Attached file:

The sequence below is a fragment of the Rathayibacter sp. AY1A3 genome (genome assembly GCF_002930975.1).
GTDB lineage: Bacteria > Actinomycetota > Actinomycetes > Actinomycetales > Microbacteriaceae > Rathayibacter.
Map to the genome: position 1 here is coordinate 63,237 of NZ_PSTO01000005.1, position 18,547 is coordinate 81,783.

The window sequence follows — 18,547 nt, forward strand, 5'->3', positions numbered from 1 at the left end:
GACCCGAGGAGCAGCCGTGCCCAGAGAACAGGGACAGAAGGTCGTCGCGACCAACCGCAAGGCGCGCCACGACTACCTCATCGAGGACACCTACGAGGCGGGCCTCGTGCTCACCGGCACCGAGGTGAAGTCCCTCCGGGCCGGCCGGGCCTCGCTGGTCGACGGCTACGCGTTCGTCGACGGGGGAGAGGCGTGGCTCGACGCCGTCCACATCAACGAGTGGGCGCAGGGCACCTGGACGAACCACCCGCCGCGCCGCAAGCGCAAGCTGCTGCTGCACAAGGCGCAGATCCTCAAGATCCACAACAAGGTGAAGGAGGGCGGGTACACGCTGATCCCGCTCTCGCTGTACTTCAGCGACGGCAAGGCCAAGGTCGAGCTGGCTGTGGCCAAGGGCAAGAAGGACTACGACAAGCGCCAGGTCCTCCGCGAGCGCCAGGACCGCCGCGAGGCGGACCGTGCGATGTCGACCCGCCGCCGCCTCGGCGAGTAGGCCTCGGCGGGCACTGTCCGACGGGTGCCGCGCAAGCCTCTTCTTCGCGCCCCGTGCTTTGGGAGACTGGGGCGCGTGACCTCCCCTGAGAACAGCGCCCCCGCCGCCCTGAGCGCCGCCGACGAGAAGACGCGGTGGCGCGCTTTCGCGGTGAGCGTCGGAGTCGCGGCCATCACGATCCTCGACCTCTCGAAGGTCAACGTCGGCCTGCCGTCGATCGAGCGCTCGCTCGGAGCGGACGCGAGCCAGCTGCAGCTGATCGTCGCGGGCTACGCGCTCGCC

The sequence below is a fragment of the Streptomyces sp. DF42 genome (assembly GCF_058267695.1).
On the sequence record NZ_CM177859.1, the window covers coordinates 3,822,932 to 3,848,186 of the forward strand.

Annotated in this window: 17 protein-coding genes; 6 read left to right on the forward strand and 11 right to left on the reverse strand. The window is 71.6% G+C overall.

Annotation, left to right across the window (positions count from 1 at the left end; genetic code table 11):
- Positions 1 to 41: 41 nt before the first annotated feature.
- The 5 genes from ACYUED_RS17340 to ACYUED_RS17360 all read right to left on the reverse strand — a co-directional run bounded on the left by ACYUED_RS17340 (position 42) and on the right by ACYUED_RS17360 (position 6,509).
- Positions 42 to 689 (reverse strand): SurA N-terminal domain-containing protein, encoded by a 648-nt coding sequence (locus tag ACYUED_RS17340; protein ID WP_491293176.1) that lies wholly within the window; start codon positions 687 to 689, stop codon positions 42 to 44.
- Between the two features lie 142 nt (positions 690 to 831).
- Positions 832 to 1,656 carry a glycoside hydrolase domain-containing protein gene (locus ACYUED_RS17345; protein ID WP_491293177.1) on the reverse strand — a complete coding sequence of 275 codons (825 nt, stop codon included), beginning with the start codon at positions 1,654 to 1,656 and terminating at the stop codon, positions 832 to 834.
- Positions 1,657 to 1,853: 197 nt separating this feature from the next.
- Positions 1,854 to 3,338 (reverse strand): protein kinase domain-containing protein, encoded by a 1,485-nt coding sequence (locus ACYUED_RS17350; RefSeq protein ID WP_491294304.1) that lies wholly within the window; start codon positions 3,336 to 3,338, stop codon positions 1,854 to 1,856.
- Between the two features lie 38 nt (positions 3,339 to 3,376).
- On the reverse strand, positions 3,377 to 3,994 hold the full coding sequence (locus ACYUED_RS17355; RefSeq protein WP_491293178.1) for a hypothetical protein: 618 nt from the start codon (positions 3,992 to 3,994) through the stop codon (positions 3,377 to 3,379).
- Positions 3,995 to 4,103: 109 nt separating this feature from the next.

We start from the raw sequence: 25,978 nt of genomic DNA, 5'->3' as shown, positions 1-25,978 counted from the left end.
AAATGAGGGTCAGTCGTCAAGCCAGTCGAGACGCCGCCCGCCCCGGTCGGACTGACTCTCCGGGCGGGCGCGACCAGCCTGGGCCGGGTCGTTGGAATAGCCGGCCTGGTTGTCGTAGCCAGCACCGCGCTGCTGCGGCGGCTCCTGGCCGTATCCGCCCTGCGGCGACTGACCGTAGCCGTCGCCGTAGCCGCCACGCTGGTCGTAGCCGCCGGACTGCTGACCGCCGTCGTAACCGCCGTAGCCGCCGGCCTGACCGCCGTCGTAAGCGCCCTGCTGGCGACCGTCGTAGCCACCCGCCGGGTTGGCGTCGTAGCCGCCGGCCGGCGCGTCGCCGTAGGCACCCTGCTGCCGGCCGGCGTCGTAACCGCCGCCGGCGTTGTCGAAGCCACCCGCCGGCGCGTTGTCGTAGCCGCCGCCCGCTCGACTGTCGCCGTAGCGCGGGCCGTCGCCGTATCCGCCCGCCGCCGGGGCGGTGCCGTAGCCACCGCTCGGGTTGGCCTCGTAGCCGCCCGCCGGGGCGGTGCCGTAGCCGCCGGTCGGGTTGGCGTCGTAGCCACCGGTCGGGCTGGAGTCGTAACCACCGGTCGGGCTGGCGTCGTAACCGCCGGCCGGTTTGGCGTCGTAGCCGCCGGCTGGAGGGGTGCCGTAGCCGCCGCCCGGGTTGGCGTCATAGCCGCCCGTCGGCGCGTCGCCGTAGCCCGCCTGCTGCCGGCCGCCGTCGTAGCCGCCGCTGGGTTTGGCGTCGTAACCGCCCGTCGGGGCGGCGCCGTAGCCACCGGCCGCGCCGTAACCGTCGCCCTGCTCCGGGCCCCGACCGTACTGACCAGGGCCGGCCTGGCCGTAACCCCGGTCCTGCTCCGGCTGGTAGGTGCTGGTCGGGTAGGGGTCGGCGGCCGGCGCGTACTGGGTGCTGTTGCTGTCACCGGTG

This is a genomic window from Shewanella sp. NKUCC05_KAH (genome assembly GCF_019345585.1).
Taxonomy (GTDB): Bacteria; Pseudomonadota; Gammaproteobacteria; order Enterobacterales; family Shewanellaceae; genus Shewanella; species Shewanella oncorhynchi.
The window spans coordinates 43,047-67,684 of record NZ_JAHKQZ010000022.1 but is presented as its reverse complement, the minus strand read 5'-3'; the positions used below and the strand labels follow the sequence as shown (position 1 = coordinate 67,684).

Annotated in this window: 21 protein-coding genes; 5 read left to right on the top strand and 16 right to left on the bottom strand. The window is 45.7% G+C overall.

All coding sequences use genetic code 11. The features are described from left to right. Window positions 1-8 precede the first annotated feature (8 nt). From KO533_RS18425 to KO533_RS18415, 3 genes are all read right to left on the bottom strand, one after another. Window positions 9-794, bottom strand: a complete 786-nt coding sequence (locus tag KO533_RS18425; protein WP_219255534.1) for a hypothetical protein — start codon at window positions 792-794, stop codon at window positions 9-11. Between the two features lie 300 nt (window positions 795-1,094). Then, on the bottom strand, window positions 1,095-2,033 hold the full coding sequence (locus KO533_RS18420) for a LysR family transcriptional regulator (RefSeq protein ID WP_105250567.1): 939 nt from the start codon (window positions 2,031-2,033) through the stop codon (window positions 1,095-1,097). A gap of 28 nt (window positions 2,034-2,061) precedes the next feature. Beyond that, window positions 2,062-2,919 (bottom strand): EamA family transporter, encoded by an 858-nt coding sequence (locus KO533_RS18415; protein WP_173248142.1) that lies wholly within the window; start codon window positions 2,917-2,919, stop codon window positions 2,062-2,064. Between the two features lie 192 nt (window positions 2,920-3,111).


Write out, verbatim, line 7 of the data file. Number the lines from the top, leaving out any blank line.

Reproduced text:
On the sequence record NZ_CM177859.1, the window covers coordinates 3,822,932 to 3,848,186 of the forward strand.